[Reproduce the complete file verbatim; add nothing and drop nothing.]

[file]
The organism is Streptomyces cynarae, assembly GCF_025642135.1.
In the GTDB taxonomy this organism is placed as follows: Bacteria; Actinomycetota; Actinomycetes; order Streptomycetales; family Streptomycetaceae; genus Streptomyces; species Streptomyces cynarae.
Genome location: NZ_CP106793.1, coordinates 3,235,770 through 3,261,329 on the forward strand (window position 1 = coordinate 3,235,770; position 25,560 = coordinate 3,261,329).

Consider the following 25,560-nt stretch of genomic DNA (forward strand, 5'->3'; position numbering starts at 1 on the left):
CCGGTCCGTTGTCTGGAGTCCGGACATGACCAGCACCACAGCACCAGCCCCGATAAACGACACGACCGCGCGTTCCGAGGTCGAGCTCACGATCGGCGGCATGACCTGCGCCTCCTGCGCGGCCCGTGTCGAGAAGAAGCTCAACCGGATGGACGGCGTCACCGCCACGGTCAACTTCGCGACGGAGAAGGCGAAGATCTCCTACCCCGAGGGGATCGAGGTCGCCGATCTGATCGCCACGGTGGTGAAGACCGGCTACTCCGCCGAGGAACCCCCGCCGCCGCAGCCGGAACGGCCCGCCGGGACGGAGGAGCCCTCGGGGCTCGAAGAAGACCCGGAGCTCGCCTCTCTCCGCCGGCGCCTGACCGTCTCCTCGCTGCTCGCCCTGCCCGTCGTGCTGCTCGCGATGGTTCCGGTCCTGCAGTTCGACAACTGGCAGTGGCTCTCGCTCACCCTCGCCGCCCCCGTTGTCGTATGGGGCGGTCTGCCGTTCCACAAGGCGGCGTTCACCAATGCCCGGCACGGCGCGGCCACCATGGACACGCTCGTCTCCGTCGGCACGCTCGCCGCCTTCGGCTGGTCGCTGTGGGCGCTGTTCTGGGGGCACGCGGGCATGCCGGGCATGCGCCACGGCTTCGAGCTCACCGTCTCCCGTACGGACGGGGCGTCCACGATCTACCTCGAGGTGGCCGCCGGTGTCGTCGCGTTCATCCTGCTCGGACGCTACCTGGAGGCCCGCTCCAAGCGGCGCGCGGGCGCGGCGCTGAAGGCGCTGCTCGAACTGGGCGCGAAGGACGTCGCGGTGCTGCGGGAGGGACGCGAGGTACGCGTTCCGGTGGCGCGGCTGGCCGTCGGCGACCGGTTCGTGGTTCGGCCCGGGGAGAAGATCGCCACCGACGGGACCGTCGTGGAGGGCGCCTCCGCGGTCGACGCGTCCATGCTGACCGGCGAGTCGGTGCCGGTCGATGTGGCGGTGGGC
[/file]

The organism is Streptomyces cynarae, assembly GCF_025642135.1.
In the GTDB taxonomy this organism is placed as follows: Bacteria; Actinomycetota; Actinomycetes; order Streptomycetales; family Streptomycetaceae; genus Streptomyces; species Streptomyces cynarae.
Genome location: NZ_CP106793.1, coordinates 3,235,770 through 3,261,329 on the forward strand (window position 1 = coordinate 3,235,770; position 25,560 = coordinate 3,261,329).

Consider the following 25,560-nt stretch of genomic DNA (forward strand, 5'->3'; position numbering starts at 1 on the left):
CCGGTCCGTTGTCTGGAGTCCGGACATGACCAGCACCACAGCACCAGCCCCGATAAACGACACGACCGCGCGTTCCGAGGTCGAGCTCACGATCGGCGGCATGACCTGCGCCTCCTGCGCGGCCCGTGTCGAGAAGAAGCTCAACCGGATGGACGGCGTCACCGCCACGGTCAACTTCGCGACGGAGAAGGCGAAGATCTCCTACCCCGAGGGGATCGAGGTCGCCGATCTGATCGCCACGGTGGTGAAGACCGGCTACTCCGCCGAGGAACCCCCGCCGCCGCAGCCGGAACGGCCCGCCGGGACGGAGGAGCCCTCGGGGCTCGAAGAAGACCCGGAGCTCGCCTCTCTCCGCCGGCGCCTGACCGTCTCCTCGCTGCTCGCCCTGCCCGTCGTGCTGCTCGCGATGGTTCCGGTCCTGCAGTTCGACAACTGGCAGTGGCTCTCGCTCACCCTCGCCGCCCCCGTTGTCGTATGGGGCGGTCTGCCGTTCCACAAGGCGGCGTTCACCAATGCCCGGCACGGCGCGGCCACCATGGACACGCTCGTCTCCGTCGGCACGCTCGCCGCCTTCGGCTGGTCGCTGTGGGCGCTGTTCTGGGGGCACGCGGGCATGCCGGGCATGCGCCACGGCTTCGAGCTCACCGTCTCCCGTACGGACGGGGCGTCCACGATCTACCTCGAGGTGGCCGCCGGTGTCGTCGCGTTCATCCTGCTCGGACGCTACCTGGAGGCCCGCTCCAAGCGGCGCGCGGGCGCGGCGCTGAAGGCGCTGCTCGAACTGGGCGCGAAGGACGTCGCGGTGCTGCGGGAGGGACGCGAGGTACGCGTTCCGGTGGCGCGGCTGGCCGTCGGCGACCGGTTCGTGGTTCGGCCCGGGGAGAAGATCGCCACCGACGGGACCGTCGTGGAGGGCGCCTCCGCGGTCGACGCGTCCATGCTGACCGGCGAGTCGGTGCCGGTCGATGTGGCGGTGGGC